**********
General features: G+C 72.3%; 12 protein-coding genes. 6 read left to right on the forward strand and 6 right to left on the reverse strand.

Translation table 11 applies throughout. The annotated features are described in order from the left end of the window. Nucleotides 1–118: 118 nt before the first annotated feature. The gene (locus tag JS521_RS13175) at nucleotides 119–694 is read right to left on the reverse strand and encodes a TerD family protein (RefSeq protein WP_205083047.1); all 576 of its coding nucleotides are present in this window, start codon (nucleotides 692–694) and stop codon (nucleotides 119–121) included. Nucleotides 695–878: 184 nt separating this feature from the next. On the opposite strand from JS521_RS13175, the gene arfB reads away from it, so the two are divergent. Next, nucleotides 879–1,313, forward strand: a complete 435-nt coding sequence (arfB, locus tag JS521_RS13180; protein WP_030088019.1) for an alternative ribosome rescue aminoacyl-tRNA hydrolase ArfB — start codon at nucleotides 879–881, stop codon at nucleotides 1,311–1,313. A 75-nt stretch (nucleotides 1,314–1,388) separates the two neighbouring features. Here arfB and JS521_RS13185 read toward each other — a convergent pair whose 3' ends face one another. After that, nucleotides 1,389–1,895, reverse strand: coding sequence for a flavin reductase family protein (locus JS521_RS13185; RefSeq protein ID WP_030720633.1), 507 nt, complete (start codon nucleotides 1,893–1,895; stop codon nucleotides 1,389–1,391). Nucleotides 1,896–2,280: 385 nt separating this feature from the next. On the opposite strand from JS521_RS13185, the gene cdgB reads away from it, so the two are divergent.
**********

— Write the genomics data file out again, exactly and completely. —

General features: G+C 72.3%; 12 protein-coding genes. 6 read left to right on the forward strand and 6 right to left on the reverse strand.

Translation table 11 applies throughout. The annotated features are described in order from the left end of the window. Nucleotides 1–118: 118 nt before the first annotated feature. The gene (locus tag JS521_RS13175) at nucleotides 119–694 is read right to left on the reverse strand and encodes a TerD family protein (RefSeq protein WP_205083047.1); all 576 of its coding nucleotides are present in this window, start codon (nucleotides 692–694) and stop codon (nucleotides 119–121) included. Nucleotides 695–878: 184 nt separating this feature from the next. On the opposite strand from JS521_RS13175, the gene arfB reads away from it, so the two are divergent. Next, nucleotides 879–1,313, forward strand: a complete 435-nt coding sequence (arfB, locus tag JS521_RS13180; protein WP_030088019.1) for an alternative ribosome rescue aminoacyl-tRNA hydrolase ArfB — start codon at nucleotides 879–881, stop codon at nucleotides 1,311–1,313. A 75-nt stretch (nucleotides 1,314–1,388) separates the two neighbouring features. Here arfB and JS521_RS13185 read toward each other — a convergent pair whose 3' ends face one another. After that, nucleotides 1,389–1,895, reverse strand: coding sequence for a flavin reductase family protein (locus JS521_RS13185; RefSeq protein ID WP_030720633.1), 507 nt, complete (start codon nucleotides 1,893–1,895; stop codon nucleotides 1,389–1,391). Nucleotides 1,896–2,280: 385 nt separating this feature from the next. On the opposite strand from JS521_RS13185, the gene cdgB reads away from it, so the two are divergent.